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Key Tracks: “Malverde,” “Throw Up,” “The Undertow”
Metal isn’t supposed to be nice; it’s supposed to grab you by the balls, spit in your face, and slap you around a bit. If metal took on a human form, it would probably resemble a burly lumberjack with a scraggly beard and a collection of skull tattoos on both arms. He’s drinking Pabst Blue Ribbon and waiting for someone to look at him the wrong way.
Oddly enough, this accurately describes most of the members of Portland’s own Red Fang.
These West Coast rockers aren’t new to the music scene. Their self-titled debut may not have made a huge splash, but with a single like "Prehistoric Dog" (complete with a LARP parody video), there was no denying that this band had to be the demon love child of Kyuss and Motörhead.
Although not as feral as its predecessor, Red Fang’s sophomore effort Murder the Mountains still packs a powerful punch to the gut.
The album opens with the trudging intensity of “Malverde,” complete with growling, “grizzly bear” vocals and the groans of lo-fi guitars. The beat is slow and deliberate, just like the ascent to the top of the mountain. It plays like a heavy metal expedition to the summit.
Vocal duty trade-off on tracks like “Wires” and “Number Thirteen” provide refreshing variety. On “Wires” especially, the cleaner vocals help to relinquish some of the heavier overtones. This balance is reminiscent of Queens of the Stone Age’s early work but with more bite.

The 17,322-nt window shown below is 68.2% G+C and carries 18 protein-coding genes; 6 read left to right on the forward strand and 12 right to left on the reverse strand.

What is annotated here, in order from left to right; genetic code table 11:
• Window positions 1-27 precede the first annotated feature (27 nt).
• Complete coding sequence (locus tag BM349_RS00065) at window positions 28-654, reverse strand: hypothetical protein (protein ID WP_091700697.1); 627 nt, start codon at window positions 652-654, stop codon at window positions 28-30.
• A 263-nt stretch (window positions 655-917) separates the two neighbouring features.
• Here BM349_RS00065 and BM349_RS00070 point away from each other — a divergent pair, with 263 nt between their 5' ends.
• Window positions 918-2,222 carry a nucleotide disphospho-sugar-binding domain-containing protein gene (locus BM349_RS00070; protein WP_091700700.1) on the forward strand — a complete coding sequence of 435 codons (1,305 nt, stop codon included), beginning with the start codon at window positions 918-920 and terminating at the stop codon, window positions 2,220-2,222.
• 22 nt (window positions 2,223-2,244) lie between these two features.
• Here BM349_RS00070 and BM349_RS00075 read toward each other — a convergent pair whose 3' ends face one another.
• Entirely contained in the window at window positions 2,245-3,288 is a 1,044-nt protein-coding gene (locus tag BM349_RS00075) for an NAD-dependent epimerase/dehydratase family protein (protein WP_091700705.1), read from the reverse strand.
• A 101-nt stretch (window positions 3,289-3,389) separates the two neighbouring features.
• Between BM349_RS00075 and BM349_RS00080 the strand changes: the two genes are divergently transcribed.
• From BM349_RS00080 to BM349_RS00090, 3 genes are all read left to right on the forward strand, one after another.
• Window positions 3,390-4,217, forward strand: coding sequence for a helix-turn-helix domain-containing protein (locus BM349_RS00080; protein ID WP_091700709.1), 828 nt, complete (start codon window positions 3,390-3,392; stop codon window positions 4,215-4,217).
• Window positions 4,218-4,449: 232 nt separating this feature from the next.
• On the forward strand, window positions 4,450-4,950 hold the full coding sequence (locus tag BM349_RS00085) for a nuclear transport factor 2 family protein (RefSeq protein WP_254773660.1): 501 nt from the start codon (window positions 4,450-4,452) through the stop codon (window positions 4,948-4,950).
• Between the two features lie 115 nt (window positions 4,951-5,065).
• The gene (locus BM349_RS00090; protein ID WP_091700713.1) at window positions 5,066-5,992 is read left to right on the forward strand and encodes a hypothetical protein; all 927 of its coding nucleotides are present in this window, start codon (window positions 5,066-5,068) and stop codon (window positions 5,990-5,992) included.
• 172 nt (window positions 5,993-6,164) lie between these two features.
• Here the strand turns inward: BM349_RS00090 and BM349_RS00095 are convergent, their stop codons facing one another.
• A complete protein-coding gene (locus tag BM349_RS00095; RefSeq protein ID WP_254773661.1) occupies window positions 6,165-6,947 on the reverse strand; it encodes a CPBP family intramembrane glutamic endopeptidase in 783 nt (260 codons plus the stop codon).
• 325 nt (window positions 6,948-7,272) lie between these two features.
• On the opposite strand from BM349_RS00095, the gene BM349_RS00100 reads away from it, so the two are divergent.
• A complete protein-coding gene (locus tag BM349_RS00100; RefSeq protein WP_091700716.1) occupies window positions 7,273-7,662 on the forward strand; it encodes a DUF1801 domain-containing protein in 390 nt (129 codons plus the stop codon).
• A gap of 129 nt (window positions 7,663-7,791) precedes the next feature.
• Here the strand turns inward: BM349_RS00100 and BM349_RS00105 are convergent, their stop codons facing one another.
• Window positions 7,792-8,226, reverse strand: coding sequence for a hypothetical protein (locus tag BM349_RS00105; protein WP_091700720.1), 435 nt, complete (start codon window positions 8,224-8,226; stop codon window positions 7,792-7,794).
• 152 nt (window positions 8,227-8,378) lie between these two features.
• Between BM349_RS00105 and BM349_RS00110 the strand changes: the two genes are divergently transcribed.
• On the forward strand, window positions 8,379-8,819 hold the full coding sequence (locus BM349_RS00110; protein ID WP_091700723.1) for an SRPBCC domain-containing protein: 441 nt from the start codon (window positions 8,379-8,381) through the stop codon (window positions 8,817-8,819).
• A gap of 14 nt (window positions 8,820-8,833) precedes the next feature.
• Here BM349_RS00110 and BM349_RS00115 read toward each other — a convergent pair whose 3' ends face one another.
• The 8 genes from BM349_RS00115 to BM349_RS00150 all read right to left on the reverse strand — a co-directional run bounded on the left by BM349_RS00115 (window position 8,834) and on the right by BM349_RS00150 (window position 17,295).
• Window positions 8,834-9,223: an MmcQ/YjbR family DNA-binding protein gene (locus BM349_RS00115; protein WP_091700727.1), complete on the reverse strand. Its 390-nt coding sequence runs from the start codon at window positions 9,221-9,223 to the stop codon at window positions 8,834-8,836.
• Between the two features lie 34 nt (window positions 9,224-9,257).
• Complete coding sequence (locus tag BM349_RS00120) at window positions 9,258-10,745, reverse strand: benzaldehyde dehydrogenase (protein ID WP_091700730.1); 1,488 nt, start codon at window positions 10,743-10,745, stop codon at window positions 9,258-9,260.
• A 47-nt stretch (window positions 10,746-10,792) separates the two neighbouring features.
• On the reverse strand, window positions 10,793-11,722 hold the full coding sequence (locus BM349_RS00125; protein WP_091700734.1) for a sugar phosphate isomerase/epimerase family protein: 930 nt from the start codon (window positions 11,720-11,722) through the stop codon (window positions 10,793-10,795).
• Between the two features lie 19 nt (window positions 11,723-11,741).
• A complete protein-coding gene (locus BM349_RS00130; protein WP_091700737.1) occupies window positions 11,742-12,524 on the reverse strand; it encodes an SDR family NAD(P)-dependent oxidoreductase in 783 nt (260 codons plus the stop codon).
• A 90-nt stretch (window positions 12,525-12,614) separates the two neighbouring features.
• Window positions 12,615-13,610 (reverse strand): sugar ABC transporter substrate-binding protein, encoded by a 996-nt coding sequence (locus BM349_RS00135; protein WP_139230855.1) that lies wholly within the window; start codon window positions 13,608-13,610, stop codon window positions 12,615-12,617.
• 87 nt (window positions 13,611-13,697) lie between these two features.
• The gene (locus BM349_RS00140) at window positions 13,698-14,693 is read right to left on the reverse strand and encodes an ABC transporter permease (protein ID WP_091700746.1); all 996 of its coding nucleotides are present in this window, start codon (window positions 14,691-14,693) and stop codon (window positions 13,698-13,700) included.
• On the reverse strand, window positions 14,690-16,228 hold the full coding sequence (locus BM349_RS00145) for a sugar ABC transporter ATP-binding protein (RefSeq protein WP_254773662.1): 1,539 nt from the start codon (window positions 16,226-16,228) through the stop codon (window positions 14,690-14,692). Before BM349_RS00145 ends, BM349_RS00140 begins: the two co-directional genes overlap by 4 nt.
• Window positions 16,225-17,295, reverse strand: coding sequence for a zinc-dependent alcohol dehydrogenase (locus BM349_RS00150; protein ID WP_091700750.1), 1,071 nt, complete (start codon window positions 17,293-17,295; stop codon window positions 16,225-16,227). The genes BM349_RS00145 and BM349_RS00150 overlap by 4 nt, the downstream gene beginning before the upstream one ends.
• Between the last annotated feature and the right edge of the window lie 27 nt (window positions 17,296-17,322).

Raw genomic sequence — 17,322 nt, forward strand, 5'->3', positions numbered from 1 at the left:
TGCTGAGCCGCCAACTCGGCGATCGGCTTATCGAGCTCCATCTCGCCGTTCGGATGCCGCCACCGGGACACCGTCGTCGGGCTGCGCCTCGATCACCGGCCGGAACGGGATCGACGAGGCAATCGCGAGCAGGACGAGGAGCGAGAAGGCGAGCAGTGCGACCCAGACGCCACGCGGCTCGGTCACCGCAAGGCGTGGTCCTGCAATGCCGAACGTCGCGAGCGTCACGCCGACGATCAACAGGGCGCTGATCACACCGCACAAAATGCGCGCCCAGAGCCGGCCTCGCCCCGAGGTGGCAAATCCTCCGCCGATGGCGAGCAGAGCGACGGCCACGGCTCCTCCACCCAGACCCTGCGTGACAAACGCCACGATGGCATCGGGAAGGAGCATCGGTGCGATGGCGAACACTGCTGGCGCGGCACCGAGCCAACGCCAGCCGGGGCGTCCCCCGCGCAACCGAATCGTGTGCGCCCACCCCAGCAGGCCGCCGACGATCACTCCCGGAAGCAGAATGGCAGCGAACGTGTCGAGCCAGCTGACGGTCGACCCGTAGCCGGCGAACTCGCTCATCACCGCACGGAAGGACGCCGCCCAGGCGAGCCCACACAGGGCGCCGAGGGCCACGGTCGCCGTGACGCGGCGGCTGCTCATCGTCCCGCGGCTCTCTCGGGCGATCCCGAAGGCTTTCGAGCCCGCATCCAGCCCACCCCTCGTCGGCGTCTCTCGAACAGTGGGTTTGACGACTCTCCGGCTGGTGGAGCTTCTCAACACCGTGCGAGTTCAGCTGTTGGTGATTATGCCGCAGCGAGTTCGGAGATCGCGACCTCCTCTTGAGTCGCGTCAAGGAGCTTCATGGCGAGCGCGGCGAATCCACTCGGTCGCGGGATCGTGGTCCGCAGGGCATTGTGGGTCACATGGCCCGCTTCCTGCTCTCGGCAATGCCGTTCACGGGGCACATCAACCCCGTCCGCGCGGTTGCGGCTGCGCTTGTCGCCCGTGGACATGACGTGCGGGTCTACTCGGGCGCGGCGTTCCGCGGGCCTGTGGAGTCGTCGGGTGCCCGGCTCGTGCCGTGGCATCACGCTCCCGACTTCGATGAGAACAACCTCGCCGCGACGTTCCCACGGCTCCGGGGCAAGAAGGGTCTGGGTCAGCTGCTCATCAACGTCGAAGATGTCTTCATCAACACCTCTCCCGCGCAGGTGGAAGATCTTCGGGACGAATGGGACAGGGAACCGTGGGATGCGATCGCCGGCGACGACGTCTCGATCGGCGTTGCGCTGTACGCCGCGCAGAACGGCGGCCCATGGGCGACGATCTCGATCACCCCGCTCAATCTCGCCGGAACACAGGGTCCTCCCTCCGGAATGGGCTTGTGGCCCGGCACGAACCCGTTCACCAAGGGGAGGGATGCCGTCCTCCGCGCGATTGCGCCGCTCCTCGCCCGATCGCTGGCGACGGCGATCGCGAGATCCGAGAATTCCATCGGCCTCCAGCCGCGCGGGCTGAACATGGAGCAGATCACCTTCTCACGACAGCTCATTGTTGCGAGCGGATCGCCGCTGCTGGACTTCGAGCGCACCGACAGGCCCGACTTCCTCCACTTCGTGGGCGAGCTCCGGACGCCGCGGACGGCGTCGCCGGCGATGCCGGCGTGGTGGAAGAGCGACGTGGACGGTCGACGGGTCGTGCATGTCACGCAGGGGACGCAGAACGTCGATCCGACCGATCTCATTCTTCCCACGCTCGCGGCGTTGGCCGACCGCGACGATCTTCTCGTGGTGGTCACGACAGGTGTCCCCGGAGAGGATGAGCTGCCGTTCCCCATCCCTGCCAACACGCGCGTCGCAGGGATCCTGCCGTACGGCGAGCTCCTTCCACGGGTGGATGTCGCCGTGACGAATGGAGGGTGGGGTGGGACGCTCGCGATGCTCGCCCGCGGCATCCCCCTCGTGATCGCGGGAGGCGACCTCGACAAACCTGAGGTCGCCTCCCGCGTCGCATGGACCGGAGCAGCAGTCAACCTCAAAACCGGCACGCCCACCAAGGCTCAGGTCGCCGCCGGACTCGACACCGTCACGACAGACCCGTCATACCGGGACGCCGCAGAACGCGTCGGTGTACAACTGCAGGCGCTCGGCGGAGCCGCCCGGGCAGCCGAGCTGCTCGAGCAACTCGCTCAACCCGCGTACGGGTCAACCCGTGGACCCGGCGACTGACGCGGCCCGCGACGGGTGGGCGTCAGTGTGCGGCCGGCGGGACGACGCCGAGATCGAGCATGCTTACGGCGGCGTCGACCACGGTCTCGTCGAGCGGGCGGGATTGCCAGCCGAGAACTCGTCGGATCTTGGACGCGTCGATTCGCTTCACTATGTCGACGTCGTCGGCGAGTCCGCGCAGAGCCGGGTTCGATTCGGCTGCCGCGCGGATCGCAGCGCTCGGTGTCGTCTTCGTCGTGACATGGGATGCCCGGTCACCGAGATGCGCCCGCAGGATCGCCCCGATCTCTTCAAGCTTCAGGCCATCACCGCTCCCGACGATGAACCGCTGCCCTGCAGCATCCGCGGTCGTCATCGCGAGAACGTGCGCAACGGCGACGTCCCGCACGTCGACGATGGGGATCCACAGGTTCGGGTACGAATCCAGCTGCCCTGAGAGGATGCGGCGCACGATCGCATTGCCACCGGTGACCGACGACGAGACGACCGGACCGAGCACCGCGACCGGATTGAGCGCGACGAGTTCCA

If we’re still climbing the metaphorical mountain, “Throw Up” serves as the anthem for the ultimate conquest. Dueling guitar riffs snake around machine-gun drum work. Alternating gruff and gorgeous vocals duke it out for the title of “king of the mountain.” Or the mountain could just be an impressive pyramid of beer cans on a Friday night. It’s really a matter of perspective.
The explosive ending to “Throw Up” almost puts the album in danger of being just a little too full of itself. Thankfully, the southern rock throwback track “Number Thirteen” comes in with hip-shaking swagger. It’s more of a head-bobber than a head-banger, but the playful break is welcome.
“Into the Eye” hits below the belt, reminding the listener that Murder the Mountains is still a metal record. The track could also be seen as an introduction to the powerful, somewhat medieval epic “The Undertow.”
Here, our heroes sit at the Round Table of Metal holding a meeting of the High Court. The guitar and bass sound like a gong in the distance, ticking away the time before the last battle. The guitar solo soars out of the muck and rings like a bell. It’s just as epic as it sounds.
Murder the Mountains is a crowning achievement both for Red Fang and metal in general. The raw, animalistic sound that may have alienated non-metal fans is smoothed over ever so slightly. It’s sleek, but still heavy. Consider this record a more sophisticated brand of stoner-metal.
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